The art of woodworking for village houses might have been lost, but another craft is still in full swing on a narrow side-street in the Pagaralam market. In a string of little workshops artisans make the emblematic local dagger, the kuduk. Back in more bloodthirsty times these were used in warfare; today they are still an essential possession for a man of the Pasemah Highlands. In a dark, smoky space at the back of one of the workshops two men were hammering a glowing blade, fresh from the forge, into shape. Pausing from their work they told me that they can make about 15 of these knives in a day’s work.
Once I had toured the gentle countryside around Pagaralam, it was time to tackle that looming, unavoidable peak – Gunung Dempo. I had been lucky enough to cross paths with Maman, a local mountaineering fanatic. He told me that he had climbed volcanoes all over Indonesia, but Dempo was still his favorite. He was heading for the summit yet again with a student friend from Palembang, and he invited me to tag along.
The trailhead lay high above Pagaralam, on the edge of a vast tea estate. This estate was first established in the colonial era. The descendants of these Javanese transmigrants, shipped in by the Dutch to work on the plantation, still live in neat white villages amongst the tea bushes.
We spent the evening drinking coffee in a ramshackle mountaineers’ hut on the edge of the forest. As darkness fell and a pale moon rose over the highlands, Maman explained that for local people a sacred aura still surrounds the high slopes of Gunung Dempo. Like so many mountains in Indonesia it was traditionally viewed as the receptacle for the souls of departed ancestors, ruled over by a deity called Puyung Raja Nyawe. The Pasemah Highlands have long since converted to Islam, but a belief in evil spirit tigers still lingers. These beings, known as masumai, are said still to haunt the forests around the mountain; they can shape-shift, transforming themselves into beautiful women to lead travellers astray.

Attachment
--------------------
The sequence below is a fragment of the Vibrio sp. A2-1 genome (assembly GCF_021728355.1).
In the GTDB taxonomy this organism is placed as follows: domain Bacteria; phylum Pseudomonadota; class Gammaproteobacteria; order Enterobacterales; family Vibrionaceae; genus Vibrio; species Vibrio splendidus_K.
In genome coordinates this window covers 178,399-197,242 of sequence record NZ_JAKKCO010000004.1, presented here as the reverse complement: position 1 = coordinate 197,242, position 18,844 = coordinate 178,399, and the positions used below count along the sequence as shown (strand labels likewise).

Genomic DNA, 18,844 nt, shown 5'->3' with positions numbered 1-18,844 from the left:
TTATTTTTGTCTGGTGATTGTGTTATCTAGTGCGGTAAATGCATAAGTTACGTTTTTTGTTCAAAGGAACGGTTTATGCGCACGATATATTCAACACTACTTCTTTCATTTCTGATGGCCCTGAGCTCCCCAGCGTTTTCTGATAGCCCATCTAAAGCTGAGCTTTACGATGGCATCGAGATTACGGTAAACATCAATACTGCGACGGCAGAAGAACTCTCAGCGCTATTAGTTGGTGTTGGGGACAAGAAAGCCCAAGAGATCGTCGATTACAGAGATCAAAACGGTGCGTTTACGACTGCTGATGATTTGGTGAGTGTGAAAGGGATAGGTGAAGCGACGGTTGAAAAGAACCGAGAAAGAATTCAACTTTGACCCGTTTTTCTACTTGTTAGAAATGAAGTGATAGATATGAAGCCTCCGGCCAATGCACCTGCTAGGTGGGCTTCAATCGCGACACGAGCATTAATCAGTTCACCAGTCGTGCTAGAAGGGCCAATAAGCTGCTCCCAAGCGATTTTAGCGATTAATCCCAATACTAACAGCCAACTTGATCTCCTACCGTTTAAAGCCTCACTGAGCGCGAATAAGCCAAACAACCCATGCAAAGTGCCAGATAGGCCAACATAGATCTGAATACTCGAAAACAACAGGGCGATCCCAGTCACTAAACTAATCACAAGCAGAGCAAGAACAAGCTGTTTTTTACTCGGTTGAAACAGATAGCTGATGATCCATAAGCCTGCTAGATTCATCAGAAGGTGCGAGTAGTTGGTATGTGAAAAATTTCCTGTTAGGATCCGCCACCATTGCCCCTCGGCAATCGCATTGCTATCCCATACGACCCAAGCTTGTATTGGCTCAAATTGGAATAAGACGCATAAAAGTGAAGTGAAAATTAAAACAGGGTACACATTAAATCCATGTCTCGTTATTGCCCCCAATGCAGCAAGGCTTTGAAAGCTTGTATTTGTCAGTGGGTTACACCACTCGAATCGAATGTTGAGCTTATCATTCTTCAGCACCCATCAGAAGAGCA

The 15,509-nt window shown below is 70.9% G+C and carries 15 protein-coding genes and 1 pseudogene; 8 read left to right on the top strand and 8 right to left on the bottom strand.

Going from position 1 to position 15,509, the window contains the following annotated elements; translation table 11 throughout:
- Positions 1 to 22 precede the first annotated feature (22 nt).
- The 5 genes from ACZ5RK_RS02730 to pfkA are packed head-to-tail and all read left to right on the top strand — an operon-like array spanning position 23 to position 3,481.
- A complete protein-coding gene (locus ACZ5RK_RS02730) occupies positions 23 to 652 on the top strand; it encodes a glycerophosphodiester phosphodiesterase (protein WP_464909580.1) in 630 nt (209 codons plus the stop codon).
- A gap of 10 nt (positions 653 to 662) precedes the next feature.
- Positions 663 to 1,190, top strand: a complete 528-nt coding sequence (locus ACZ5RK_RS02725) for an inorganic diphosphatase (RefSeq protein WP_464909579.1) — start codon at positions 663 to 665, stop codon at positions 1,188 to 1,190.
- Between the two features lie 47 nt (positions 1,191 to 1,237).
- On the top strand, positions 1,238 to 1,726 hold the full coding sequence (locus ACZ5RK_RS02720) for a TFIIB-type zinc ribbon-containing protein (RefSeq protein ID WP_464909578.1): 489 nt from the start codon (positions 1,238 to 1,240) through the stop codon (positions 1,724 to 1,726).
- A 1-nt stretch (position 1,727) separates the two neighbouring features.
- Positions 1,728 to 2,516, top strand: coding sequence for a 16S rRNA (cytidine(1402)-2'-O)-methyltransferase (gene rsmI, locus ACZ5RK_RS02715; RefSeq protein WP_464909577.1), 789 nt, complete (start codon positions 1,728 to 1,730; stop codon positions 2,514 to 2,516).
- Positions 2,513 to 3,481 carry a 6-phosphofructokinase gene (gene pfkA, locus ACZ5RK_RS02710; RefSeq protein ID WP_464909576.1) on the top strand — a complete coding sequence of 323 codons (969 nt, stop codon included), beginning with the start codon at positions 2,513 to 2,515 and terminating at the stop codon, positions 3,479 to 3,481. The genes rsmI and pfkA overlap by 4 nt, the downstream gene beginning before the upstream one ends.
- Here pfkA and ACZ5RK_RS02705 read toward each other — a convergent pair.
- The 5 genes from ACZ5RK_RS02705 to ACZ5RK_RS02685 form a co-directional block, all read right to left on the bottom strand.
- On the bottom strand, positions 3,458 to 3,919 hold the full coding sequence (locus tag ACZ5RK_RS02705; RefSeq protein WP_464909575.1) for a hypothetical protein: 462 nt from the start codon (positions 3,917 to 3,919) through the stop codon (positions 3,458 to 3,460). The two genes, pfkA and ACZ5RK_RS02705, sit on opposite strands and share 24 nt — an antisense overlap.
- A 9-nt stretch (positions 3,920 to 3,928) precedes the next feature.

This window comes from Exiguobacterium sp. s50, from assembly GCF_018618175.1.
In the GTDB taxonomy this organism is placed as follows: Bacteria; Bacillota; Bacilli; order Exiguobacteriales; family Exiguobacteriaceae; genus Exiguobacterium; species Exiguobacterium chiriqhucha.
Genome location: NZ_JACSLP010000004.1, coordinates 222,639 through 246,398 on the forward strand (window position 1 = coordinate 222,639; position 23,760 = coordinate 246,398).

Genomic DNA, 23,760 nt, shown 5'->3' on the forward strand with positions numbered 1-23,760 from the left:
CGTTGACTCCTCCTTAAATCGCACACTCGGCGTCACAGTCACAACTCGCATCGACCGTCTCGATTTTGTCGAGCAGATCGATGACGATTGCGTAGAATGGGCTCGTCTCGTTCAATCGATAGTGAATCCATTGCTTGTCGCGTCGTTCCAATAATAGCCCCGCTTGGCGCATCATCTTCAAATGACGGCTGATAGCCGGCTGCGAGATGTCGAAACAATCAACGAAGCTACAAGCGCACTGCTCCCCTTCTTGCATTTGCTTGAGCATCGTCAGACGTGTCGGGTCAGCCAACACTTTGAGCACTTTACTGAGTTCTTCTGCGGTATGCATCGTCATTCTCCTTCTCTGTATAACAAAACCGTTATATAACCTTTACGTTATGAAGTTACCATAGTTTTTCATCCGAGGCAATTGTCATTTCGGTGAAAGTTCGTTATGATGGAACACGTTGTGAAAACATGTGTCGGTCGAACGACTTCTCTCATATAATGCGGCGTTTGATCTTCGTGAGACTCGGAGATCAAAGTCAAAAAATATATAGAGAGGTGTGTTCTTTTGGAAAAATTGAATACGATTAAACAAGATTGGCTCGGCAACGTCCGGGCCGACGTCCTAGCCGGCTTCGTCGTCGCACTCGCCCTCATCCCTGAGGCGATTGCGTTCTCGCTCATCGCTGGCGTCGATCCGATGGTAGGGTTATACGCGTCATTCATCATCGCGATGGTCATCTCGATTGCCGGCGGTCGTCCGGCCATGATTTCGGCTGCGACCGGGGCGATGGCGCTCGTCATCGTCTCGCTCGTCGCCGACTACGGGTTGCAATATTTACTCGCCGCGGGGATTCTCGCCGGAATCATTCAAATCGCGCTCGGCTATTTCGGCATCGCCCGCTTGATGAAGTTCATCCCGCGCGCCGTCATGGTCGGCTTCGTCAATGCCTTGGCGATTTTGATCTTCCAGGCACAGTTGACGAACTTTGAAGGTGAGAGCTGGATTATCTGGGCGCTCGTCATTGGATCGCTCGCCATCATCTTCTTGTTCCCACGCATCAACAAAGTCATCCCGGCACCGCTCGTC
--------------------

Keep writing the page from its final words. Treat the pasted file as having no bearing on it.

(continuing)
Unsurprisingly, Maman said, many locals are reluctant to climb the peak!
Watching out for shape-shifting ghost tigers we set out after midnight, following an agonizingly steep uphill trail into the jungle...
We have passed beyond the tropics now, and it is stunningly cold, even with the first light of dawn at our backs. As we cross the first, false summit – a low hillock in a dense thicket – and scramble down a steep slope beyond towards a stony plateau, studded with little cairns and clumps of wind-burnt bushes, I struggle to catch my breath in the thin air. Villagers sometimes make pilgrimages here to sacrifice goats and chickens to the mountain spirits, Maman says.
The summit is almost in reach now, but altitude and exhaustion are taking their toll, and the final ascent over stony slopes is painfully slow. And then, at last, we reach the crater rim, and a great bowl of broken rock with a pool of slate-gray water at its base opens below. Shreds of dark cloud streak past, and dust devils pirouette across the scree.
Away to the west, beyond a mesh of interlocking green ridges, I can make out the pale line of the Indian Ocean coast. North and south the long line of the Bukit Barisan Range runs on, and to the east the dense covering of cloud, blanketing Pagaralam and the tea gardens, is turning a coppery gold beneath the rising sun. It is a magnificent panorama, and as I stand there I am sure that the cold, the aching legs and the risk of marauding spirit tigers were all worthwhile.
© Tim Hannigan 2011